Travel insurance isn’t an exciting way to spend your trip budget, but you might as well save some money7 October 2011
Travel costs can add up, so you should save money on travel insurance if you can. You still want the right coverage for your trip, but here are some rules to help you get the right plan and save some cash.
It looks easy, but skip the checkbox for travel insurance on booking sites like Kayak, Expedia, or cruise line sites. Here’s why:
You won’t read the policy details because you are focused on something else. You’re in the mindset of picking the right seat on your plane. Or going through the details of your cruise. Make insurance a separate decision when you can focus.
More importantly, you don’t have any choices when you use the opt-in. The travel supplier makes a deal with one travel insurance company. To offer one plan. This plan will often be stripped-down to keep the cost low, but you miss out on important coverage.
Rule #1: You’ll have more focus, selection, and ability to purchase upgrades if you use a travel insurance comparison engine instead.
Travel insurance covers your trip costs if you need to cancel. Trip costs are any pre-paid, non-refundable trip expense.
If you insure trip costs that are refundable, you will not be paid back for this if you make a claim. That would mean you could get our refund, and get paid by the insurance company.
Only insure trip costs that are pre-paid, and non-refundable (for cash, not credit or vouchers).
How about credits or vouchers? If you need to cancel your trip, the travel supplier might offer you a credit or voucher. To collect insurance, you would need to refuse the voucher from the supplier. Then you would receive cash reimbursement from the travel insurance company.
Rule #2: Only insure the trip costs that are non-refundable and pre-paid.
Emergency medical coverage is important if you’re leaving your home country. There are plans with emergency medical limits of $500,000. That is a lot of coverage. Unless you have specific needs, don’t get too focused on the high coverage limits.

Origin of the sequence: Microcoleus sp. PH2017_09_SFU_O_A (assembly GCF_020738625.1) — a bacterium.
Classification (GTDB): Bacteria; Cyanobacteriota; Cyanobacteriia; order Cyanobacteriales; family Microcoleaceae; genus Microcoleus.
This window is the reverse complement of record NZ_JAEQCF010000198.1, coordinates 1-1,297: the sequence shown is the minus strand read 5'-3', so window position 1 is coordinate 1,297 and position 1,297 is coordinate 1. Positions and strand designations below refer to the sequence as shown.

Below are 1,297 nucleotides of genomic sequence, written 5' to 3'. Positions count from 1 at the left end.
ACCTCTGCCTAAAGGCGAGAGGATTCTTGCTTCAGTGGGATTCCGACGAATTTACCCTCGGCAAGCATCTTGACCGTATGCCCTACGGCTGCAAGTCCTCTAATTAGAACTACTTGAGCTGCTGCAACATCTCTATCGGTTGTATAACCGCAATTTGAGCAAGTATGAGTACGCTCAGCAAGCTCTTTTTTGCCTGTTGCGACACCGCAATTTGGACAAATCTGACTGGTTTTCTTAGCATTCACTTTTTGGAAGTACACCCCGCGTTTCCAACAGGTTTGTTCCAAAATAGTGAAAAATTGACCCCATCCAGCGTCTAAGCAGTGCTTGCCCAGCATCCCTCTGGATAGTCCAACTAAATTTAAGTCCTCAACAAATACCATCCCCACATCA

For reference: With cruise trips, it is recommended you get a minimum of $100,000 of coverage. That’s because cruises are unique trips that take you far from hospitals.
Emergency evacuation coverage can see limits at high as $2,000,000. Again, this is overdone.
Rule #3: Avoid over-insuring your emergency medical & evacuations ($250,000 to $500,000 is adequate)
Rule #1 above talks about avoiding the opt-in coverage when you book. That’s because you only get one option to choose from.
The opposite of that is using a comparison site (like CoverTrip) to get quotes from all companies in the same place. This lets you see coverage and pricing side-by-side so you can find the best pricing.
The cost is the same wherever you purchase because insurance is regulated. You might as well comparison shop to save money on travel insurance.
Rule #4: Use a comparison site to find the best price instead of having one option.
Travel insurance policy rates are a mystery. You will see two plans that seem like they have equal coverage, but one will be twice as expensive.
Insurance companies have target demographics for their insurance products. They tweak rates to appeal to their target market.
This means you might find a plan that fits your needs, but it’s less expensive than similar plans. This just means their rating was optimized for a different demographic. Save money on travel insurance and buy the cheapest plan that fits your needs.
Rule #5: Find the coverage you need, make sure it’s enough coverage, then buy based on price.
Damian Tysdal is the founder of CoverTrip, and is a licensed agent for travel insurance (MA 1883287). He believes travel insurance should be easier to understand, and started the first travel insurance blog in 2006.